As part of a series on the heroes honoured in eThekwini’s new street and building names, Andile Mnyandu profiles Charlotte Maxeke

Charlotte Maxeke Street Formerly Beatrice Street Multi-Talented Charlotte Maxeke blazed a trail for women in academics, teaching and the clergy in the early years of the 20th Century, a time when white men dominated these professions. She was born Charlotte Manye on 7 April 1874 at Ramokgopa, Pietersburg. Her mother was a teacher and her father a roads foreman and Presbyterian lay preacher. She attended primary school in Uitenhage and high school in Port Elizabeth, excelling in mathematics, languages and music. Her dream from an early age was to be a teacher and helped tutor many classmates after school.

After her family moved to Kimberly in search of work, Maxeke, a gifted singer, earned a place in an overseas-bound choir thanks to a a solo performance at the town hall. The choir left for Europe in 1896 and performed across nthe continent and the United States. But at the end of the US tour, the European organisers deserted without paying the choir, leaving them on the streets of New York City, penniless and without tickets home. Fortunately, a bishop of the US Methodist Church recognised her name in a newspaper report on their plight and offered her a scholarship to Wilberforce University in Ohio. In 1903 she became the first South African to earn a doctorate in arts and humanities. After her return to South Africa, she became the first African teacher in the Transvaal and married the Rev Marshall Maxeke.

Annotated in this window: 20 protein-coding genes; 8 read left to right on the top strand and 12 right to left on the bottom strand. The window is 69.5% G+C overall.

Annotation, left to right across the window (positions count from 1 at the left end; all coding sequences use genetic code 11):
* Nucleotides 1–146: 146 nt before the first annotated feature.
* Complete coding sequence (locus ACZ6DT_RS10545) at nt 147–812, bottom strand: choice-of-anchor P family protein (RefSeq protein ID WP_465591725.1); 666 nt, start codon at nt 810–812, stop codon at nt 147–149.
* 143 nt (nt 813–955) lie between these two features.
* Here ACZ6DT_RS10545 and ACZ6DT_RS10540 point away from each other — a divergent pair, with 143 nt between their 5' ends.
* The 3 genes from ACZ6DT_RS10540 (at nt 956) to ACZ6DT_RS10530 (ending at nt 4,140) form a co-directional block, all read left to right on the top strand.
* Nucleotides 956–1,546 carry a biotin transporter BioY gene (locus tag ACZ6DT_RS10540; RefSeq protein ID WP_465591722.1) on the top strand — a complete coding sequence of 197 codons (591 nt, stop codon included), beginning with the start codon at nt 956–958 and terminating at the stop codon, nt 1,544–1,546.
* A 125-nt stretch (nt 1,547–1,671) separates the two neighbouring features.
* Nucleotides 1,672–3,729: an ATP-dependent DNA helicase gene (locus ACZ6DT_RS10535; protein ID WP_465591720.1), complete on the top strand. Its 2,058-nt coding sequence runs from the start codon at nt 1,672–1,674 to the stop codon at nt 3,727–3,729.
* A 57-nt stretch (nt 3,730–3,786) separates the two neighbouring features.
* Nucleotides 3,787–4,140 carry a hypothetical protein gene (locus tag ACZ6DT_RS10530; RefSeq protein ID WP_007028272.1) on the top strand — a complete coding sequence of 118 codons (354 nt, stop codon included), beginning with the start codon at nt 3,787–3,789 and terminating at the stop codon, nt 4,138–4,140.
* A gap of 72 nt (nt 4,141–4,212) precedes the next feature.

Pivotal role

In 1908 the Maxekes established the Wilberforce Institute for the African Methodist Episcopal Church (Amec) at Evaton in the then Transvaal and she played a pivotal role in the amalgamation of the church with the Ethiopian Church. In 1912 the couple accepted an offer by Chief Enock Mamba from Abathembu to nestablish and run a college on his farm. In 1918 Maxeke formed the Bantu Women’s League, which later became the ANC Women’s League, of which she was President for many years. In 1928 she returned to America as a delegate to the Amec Conference, an event she attended regularly over the years. She also earned a reputation as a journalist and was the first South African woman probation officer. She died in Johannesburg in 1939 at the age of 65. Dr AB Xuma, a president of the ANC in the 1940s described her as, “The mother of African freedom in this country.”